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The Meaning Behind The Song: The End Of All Things Will Be Televised by Norma Jean

The Meaning Behind The Song: “The End Of All Things Will Be Televised” by Norma Jean

As a Music Technician, I have had the privilege of exploring various genres and discovering unique songs that resonate with my soul. One such song that has left a profound impact on me is “The End Of All Things Will Be Televised” by Norma Jean. I remember stumbling upon this song at a friend’s house, and from the very first note, I was captivated by its raw intensity and thought-provoking lyrics.

“The End Of All Things Will Be Televised” opens with the powerful line, “All we know will be folded. A day of clouds. Creation waits…” These words immediately set the tone for the song, hinting at the impending doom and upheaval. Norma Jean wastes no time in unleashing their social commentary by urging the blue-collar instrument and individuals in positions of power, such as politicians and priests, to step aside. The song suggests that these entities, once revered and relied upon, have become instruments of consumption and corruption.

The lyrics continue, painting a vivid picture of a world engulfed in chaos and destruction. The phrase, “Everything is burning because tonight the south is on fire!” stands out, conveying a sense of urgency and destruction. The repetition of “The south is on fire” emphasizes the breadth of the devastation, as if an entire region is ablaze, symbolizing a society in turmoil.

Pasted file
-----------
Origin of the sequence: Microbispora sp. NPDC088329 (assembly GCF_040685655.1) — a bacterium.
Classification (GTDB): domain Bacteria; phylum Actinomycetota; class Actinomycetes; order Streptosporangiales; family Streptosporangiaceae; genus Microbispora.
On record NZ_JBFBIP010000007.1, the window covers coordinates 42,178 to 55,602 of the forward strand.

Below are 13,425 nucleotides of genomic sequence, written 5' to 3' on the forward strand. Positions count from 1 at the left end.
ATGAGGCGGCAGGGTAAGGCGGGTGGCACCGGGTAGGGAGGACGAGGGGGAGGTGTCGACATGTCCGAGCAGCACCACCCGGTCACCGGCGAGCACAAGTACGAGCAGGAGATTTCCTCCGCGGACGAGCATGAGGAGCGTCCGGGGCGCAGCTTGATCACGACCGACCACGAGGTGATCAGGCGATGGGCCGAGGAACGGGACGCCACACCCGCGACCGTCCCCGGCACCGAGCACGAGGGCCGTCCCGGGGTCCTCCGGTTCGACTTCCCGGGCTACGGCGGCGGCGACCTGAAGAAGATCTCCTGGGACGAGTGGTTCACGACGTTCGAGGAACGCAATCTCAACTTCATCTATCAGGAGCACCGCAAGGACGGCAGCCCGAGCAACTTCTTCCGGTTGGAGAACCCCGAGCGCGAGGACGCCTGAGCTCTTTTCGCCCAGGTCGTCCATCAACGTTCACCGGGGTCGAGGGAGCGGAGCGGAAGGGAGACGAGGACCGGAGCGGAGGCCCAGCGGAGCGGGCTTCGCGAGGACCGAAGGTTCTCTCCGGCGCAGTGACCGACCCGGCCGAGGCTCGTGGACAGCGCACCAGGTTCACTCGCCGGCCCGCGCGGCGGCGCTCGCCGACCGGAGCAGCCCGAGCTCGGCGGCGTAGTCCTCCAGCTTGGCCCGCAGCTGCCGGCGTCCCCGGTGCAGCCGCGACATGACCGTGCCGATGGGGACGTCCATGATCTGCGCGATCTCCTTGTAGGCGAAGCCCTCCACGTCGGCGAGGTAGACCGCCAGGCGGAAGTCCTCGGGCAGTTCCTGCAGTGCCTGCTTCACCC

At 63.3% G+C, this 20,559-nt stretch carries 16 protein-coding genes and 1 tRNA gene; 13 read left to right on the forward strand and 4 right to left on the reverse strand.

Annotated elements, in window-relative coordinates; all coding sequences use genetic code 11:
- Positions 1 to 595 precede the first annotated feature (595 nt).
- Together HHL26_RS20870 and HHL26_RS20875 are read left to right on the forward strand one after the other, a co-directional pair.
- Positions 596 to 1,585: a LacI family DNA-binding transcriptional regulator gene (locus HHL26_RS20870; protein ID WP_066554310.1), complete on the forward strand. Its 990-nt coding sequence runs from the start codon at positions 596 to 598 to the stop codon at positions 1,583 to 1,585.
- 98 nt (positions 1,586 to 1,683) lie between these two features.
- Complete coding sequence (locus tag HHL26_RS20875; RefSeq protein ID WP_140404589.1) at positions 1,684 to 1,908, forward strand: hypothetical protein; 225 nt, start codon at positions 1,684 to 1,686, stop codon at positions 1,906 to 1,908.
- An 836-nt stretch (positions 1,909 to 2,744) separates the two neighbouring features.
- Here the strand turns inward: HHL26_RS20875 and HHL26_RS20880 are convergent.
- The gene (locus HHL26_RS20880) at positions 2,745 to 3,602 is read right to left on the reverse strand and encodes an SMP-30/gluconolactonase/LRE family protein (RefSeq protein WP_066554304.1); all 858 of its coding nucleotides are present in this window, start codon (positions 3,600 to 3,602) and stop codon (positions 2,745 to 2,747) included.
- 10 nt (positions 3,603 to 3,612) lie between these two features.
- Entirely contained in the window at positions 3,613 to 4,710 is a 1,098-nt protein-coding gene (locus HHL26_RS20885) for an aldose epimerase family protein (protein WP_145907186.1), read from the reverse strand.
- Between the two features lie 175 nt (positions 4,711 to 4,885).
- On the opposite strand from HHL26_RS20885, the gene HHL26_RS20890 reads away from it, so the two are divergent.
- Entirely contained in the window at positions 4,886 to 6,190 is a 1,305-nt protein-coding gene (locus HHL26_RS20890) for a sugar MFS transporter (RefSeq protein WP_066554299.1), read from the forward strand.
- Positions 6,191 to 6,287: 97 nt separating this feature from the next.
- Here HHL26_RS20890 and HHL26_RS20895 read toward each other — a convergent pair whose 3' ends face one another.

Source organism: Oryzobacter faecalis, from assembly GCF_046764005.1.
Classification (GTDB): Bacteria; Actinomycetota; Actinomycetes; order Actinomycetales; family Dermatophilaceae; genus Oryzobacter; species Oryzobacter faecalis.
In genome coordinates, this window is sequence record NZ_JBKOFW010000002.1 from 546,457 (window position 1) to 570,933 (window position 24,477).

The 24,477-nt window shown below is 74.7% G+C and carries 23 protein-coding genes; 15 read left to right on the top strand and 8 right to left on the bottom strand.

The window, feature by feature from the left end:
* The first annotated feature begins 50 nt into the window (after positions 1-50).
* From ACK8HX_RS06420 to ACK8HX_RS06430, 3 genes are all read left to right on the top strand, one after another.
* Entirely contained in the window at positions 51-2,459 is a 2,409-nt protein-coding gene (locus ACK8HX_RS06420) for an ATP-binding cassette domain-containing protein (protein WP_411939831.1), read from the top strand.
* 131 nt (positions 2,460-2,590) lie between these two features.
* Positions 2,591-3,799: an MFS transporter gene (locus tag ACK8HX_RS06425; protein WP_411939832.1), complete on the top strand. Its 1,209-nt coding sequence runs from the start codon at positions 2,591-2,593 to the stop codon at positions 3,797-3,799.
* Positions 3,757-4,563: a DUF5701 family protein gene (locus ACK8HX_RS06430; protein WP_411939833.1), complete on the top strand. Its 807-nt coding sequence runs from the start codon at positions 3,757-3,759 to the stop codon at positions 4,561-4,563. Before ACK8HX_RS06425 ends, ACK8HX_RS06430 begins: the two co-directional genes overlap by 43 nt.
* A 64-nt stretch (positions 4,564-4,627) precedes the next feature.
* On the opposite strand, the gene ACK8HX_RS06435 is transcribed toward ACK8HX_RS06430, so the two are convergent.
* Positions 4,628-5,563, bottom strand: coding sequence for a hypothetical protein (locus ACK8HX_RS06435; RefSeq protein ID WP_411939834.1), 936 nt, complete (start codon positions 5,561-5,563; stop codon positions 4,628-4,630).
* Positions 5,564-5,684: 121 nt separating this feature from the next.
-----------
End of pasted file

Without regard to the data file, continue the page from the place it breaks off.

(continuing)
Norma Jean seamlessly weaves in references to creation and anticipation. The line, “Creation waits in eager expectation. Anxious. Patient. Heaven will pause,” builds on the idea that these catastrophic events hold significance in the grand scheme of existence. It hints at a higher power observing and perhaps even orchestrating these events, suggesting that there is a purpose to the chaos.

“The End Of All Things Will Be Televised” also touches upon the concept of redemption and mercy. The lyrics, “Out comes the light. Awake and rehearse. Out comes the demons. I never saw you. Out comes the mercy” convey a sense of surrender and the need for deliverance. Norma Jean unveils the idea of shutting down hell and the longing for a reprieve from the challenges faced by humankind.

The song concludes with the haunting plea, “Captain, the ship is sinking. Have mercy.” This powerful line serves as a final cry for help, evoking emotions of desperation and vulnerability. It leaves the listener pondering the ultimate fate of humanity and the need for compassion in the face of adversity.

Norma Jean’s “The End Of All Things Will Be Televised” is a lyrical masterpiece that tackles profound themes such as corruption, destruction, redemption, and the fragility of mortal existence. Its thought-provoking lyrics coupled with the band’s intense musicality create an immersive experience for the listener. This song has served as a constant reminder to me of the importance of reflecting on the state of the world and the need for compassion and mercy in times of turmoil.

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